March 19, 2016


Word or phrase Use in Legal Studies
accountable In reference to government. All decision makers have to answer to someone, for example Ministers to the Parliament, Members of Parliament to the people.
accused The person appearing in a court charged with committing a criminal offence.
actus reus The Latin expression which loosely translated means real events. This is the ‘fact’ element of a crime, or the physical deed that is regarded as a crime.
adversary, adversarial The system of dispute resolution used in countries evolved from the British legal system. The parties to the dispute are adversaries and each side does their best to prove their case and the court decides which one ‘wins’.
amendment When an Act of Parliament is no longer appropriate it can be amended (changed) or repealed (it is no longer an active law). These things can only be done by Parliament passing another Act which outlines the changes.
annulment The declaration that something no longer exists as a legal entity. In divorce it results from a ‘declaration of nullity’
arbitrate When a dispute cannot be settled by the involved parties themselves a third party (such as a judge or tribunal member) makes a binding decision on them. Distinct from mediation where the third party only tries to steer the disputing parties to a decision.
appeal A claim by a party to a dispute that the court’s decision is wrong either in law or in process. Appeals are made to a more superior court. For example, from the District Court to the Supreme Court.
appellant The person who is making an appeal against a legal decision.
appellate jurisdiction The courts’ ability to decide disputes where a party is claiming that a lower court in the hierarchy has made an error. For example, the District Court has the jurisdiction to have one judge hear appeals against decisions of a magistrate in the Minor Claims division.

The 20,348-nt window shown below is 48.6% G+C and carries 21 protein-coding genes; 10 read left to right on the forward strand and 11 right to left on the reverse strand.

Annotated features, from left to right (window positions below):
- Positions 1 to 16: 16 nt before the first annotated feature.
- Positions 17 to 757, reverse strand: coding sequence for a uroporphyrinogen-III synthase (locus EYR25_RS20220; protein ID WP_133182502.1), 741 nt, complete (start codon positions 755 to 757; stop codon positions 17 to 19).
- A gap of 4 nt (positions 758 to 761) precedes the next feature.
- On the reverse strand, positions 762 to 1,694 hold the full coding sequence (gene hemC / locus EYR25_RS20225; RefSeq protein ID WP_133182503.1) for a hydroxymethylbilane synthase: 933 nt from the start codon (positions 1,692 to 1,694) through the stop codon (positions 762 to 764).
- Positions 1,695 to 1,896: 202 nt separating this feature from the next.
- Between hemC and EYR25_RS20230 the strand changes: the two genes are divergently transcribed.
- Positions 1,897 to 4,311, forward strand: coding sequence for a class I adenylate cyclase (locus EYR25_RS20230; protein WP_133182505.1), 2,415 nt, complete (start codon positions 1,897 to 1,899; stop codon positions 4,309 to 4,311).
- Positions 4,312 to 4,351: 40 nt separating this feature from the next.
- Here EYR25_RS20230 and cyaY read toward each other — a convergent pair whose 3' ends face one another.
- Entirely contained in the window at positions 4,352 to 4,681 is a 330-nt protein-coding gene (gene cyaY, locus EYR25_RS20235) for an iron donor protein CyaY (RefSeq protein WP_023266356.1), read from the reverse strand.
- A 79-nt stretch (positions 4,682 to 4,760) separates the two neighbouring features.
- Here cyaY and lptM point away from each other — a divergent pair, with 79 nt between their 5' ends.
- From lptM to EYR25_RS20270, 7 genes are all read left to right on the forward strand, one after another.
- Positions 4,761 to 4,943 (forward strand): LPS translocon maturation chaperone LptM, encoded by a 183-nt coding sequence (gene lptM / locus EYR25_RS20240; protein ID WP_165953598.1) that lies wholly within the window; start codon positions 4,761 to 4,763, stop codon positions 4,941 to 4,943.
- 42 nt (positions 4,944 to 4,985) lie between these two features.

assent, Royal Assent This is the name given to the approval granted by the head of state to a new law. For state Acts of Parliament, ‘Royal Assent’ is granted by the Governor, and for the Commonwealth, by the Governor-General. For regulations made at either level the term is simply ‘assent’.
assimilation Absorbing or incorporating one culture into another.
Attorney General The Government Minister who has responsibility for most aspects of the state (or federal) judicial system.
autonomy The condition of being responsible for your own state.
balance of powers The sharing of legislative powers between the Commonwealth and the states.
balance of probabilities The standard of proof required in a civil trial. It means that the case has been more proven than not and it is more likely than not that the defendant has wronged the plaintiff.
beyond reasonable doubt The standard of proof required in a criminal trial. It means that the prosecution has proven to the judge or judge and jury, by the presentation of evidence, that the charges against the accused are true.
bicameral Consisting of two chambers. As in the parliament’s upper and lower houses.
bilateral treaty An international agreement signed by just two countries.
binding Any legal document or ruling that must be followed by the affected parties. It can be a legally binding contract or a binding judgement used as a precedent.
bill A proposal for legislation which is introduced to Parliament.
breach Break. As in ‘breach of contract’.
broad interpretation When interpreting statutes, courts can apply the widest possible meaning to words and phrases so the common sense interpretation prevails.
burden of proof The responsibility of proving the case. That is, ‘The burden of proof in a criminal case lies with the Prosecution’.
Cabinet The Ministers of government collectively. They make decisions about what bills will be introduced to Parliament as proposals for legislation.
capacity The legal ability to take a decision, usually in relation to contracts, indicated by elements such as being over 18 or not being intoxicated.
case law The development of precedent and its application in subsequent disputes. Similar to common law but includes decisions of statutory interpretation.
cause In law the cause is the argument or grounds which give rise to the legal dispute.